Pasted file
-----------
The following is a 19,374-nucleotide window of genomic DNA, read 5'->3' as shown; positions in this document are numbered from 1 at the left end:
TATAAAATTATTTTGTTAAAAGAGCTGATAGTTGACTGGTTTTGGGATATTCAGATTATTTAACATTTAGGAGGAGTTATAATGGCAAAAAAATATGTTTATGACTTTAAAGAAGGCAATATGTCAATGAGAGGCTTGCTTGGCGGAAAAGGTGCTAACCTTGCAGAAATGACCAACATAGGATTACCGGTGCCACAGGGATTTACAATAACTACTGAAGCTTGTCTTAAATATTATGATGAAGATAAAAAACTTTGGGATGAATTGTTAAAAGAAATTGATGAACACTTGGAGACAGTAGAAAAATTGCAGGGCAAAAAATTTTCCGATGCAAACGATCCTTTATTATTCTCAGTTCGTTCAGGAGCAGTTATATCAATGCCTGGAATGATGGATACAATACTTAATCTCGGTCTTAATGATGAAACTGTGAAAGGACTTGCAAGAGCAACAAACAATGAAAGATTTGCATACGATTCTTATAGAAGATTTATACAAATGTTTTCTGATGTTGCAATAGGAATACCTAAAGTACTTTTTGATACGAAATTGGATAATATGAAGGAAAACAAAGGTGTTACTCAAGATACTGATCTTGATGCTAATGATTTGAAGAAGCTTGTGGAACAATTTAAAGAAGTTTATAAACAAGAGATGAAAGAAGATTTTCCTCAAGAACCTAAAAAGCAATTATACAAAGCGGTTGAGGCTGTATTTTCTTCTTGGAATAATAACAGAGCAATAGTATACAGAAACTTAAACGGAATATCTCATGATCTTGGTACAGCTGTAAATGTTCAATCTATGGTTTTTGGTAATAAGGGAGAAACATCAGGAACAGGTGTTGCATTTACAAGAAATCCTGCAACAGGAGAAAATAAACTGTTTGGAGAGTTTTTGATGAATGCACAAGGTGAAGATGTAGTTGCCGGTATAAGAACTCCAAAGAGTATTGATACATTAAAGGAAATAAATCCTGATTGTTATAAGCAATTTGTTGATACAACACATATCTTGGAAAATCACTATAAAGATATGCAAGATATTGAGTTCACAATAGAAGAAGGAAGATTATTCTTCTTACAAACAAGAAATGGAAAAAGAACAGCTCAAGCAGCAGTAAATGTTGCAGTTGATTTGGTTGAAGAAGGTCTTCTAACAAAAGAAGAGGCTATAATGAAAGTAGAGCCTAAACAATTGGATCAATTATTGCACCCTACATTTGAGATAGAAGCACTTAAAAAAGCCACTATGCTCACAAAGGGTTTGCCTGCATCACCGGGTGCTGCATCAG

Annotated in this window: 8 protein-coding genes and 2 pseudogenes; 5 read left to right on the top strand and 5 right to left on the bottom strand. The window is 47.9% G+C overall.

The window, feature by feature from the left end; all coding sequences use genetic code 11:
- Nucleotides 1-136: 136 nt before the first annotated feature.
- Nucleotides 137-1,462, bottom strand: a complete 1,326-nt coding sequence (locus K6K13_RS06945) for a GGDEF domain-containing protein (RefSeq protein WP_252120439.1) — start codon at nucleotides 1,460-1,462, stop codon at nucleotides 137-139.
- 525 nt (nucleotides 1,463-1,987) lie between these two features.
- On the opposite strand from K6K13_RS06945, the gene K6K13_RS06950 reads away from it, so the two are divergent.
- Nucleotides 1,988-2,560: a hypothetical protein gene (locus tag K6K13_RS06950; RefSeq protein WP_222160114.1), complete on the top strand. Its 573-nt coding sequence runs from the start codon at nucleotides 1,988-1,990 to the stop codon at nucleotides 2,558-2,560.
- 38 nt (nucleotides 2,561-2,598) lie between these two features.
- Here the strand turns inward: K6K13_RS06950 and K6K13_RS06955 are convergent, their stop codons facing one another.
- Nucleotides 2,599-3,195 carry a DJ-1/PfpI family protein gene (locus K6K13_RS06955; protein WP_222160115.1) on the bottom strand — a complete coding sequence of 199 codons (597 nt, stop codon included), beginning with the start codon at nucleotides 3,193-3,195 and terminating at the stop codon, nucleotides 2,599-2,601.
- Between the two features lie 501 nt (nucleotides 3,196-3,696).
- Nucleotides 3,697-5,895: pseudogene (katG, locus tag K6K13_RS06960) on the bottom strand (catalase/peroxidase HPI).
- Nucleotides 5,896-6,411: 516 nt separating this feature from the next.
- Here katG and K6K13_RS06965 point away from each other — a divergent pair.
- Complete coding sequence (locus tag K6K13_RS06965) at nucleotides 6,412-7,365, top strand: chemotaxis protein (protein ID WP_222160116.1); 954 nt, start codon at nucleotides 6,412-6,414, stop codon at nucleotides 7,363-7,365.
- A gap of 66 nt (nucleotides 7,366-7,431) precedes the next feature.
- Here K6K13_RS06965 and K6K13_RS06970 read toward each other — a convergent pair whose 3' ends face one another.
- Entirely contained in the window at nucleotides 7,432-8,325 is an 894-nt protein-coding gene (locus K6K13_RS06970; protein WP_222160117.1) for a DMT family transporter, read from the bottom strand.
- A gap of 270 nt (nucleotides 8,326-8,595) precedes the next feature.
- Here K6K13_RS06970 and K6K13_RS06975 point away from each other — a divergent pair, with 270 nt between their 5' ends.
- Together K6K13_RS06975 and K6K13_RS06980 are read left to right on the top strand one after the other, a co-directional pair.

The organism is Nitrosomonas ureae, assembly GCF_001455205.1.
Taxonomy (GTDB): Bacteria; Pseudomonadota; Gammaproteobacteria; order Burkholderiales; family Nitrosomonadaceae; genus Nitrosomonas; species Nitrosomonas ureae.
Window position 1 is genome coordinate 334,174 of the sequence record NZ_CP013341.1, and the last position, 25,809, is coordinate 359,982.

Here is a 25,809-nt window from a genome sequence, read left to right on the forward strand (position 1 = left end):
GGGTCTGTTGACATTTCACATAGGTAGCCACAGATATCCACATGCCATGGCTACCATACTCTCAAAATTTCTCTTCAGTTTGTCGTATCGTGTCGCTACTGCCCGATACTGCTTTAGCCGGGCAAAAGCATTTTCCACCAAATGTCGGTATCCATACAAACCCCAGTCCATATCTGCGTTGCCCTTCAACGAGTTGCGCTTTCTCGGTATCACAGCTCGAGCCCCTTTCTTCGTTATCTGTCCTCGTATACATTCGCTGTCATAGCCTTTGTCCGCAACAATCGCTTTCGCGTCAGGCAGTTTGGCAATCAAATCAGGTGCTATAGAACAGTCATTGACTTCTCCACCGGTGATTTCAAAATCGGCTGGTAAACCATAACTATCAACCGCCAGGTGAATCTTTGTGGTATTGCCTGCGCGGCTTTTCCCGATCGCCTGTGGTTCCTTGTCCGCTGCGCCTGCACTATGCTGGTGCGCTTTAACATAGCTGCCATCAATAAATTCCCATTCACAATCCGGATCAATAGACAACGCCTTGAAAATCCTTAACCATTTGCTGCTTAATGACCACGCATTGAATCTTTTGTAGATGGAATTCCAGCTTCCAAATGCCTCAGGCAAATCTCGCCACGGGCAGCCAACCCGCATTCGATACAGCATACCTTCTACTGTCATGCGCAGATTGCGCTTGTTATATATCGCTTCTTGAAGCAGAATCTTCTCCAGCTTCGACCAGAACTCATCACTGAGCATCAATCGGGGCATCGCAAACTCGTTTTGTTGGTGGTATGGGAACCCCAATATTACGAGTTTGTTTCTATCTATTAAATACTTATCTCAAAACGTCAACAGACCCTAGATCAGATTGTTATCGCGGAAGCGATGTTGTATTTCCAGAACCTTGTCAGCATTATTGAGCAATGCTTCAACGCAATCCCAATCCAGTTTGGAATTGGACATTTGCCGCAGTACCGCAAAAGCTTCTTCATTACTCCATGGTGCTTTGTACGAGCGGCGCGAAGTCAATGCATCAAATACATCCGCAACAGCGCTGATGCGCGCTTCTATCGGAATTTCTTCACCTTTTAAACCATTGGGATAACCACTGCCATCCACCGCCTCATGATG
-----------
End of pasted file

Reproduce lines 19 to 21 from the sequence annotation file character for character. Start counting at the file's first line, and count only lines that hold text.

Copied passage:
- Here K6K13_RS06965 and K6K13_RS06970 read toward each other — a convergent pair whose 3' ends face one another.
- Entirely contained in the window at nucleotides 7,432-8,325 is an 894-nt protein-coding gene (locus K6K13_RS06970; protein WP_222160117.1) for a DMT family transporter, read from the bottom strand.
- A gap of 270 nt (nucleotides 8,326-8,595) precedes the next feature.